What happens to our brain in our last dying moments? Humans have been trying to answer this question for thousands of years, usually through the means of spirituality or science. However, it turns out that the answer was hiding in a 1980s episode of “Star Trek: The Next Generation” all along.
Just a few months ago, a team of neurologists published some incredible research that explains what happens to the brain as we die. This kind of stuff has been observed in animals before, but never humans.
In effect, it proved that the brain can remain “alive” for minutes after the heart stops. If there’s no heart beating or blood pumping, the brain quickly becomes deprived of oxygen. So, within 20 to 40 seconds, “cerebral ischemia” kicks in and the neurons basically slip into “sleep mode” in a last-ditch attempt to conserve their dwindling energy. The brain is pretty much electrically inactive at this point, although the brain could still be brought back to life at this point (in theory, at least).
Then, after a few minutes, a wave of neuroelectrical activity and heat – known as a “brain tsunami” – flashes through the brain. The brain is unable to maintain the uneven distribution of ions between the inside and outside of nerve cells, so the neurons depolarize and let out a surge of electrochemical energy.
VICE Germany recently chatted to lead author of the study, Dr Jens Dreier from Charité’s Center for Stroke Research, about how this process was actually described in an episode of “Star Trek: The Next Generation,” which was first broadcasted in 1988. Even the study’s researchers think the mechanism is strangely well illustrated in the episode.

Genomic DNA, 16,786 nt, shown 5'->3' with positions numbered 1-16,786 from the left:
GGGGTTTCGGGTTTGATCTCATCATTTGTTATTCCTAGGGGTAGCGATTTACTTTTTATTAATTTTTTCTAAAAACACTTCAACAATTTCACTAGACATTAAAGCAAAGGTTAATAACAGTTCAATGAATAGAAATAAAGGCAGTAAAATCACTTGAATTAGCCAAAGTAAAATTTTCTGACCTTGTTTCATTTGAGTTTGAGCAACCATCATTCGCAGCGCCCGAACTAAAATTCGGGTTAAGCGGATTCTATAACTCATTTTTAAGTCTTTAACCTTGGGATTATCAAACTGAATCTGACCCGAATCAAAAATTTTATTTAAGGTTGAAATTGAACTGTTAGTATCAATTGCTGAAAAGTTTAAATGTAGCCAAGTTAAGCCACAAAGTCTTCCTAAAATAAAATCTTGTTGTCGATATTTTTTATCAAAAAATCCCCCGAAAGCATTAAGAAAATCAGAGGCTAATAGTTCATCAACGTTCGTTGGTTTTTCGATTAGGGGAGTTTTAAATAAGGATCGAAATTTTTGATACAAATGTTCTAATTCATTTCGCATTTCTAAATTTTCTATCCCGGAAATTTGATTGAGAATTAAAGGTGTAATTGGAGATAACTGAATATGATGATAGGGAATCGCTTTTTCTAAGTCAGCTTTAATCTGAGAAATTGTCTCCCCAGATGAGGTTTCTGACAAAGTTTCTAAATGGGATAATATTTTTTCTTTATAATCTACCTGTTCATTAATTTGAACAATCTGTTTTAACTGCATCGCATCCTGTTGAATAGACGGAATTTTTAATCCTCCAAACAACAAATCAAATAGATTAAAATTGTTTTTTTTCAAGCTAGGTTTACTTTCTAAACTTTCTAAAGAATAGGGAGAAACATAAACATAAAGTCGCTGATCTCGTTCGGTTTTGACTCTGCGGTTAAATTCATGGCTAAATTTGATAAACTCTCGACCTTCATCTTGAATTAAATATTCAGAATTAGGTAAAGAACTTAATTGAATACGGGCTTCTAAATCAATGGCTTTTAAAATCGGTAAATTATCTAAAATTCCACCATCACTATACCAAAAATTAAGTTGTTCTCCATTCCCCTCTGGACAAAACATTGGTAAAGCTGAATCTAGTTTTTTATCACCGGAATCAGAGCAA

Following a run-in with Armus, an evil black sludge-monster thing, Lieutenant Tasha Yar is severely injured. Back in the starship’s sickbay, the crew watch over Yar as she slowly dies. Just like the new scientific research explains, Commander Beverly Crusher notes that there is still hope to revitalize Lieutenant Yar, even though there is technically no brain activity.
“Neurons are beginning to depolarize,” another crew member adds, just like it’s explained in the scientific research.
It’s bizarre stuff, but the scientists behind the new research are fairly certain the “Star Trek” producers are not time-traveling neurobiologists. In the spirit of Spock, there seems to be a much more logical explanation.
“My best guess is that the creators of “Star Trek” must have found research at the time that detailed a similar process in animals,” Dreier told VICE. “The first person to research these sort of brain waves was a Brazilian neurophysiologist who conducted studies on rabbits in the 1940s. All we’ve done is show it in humans.”
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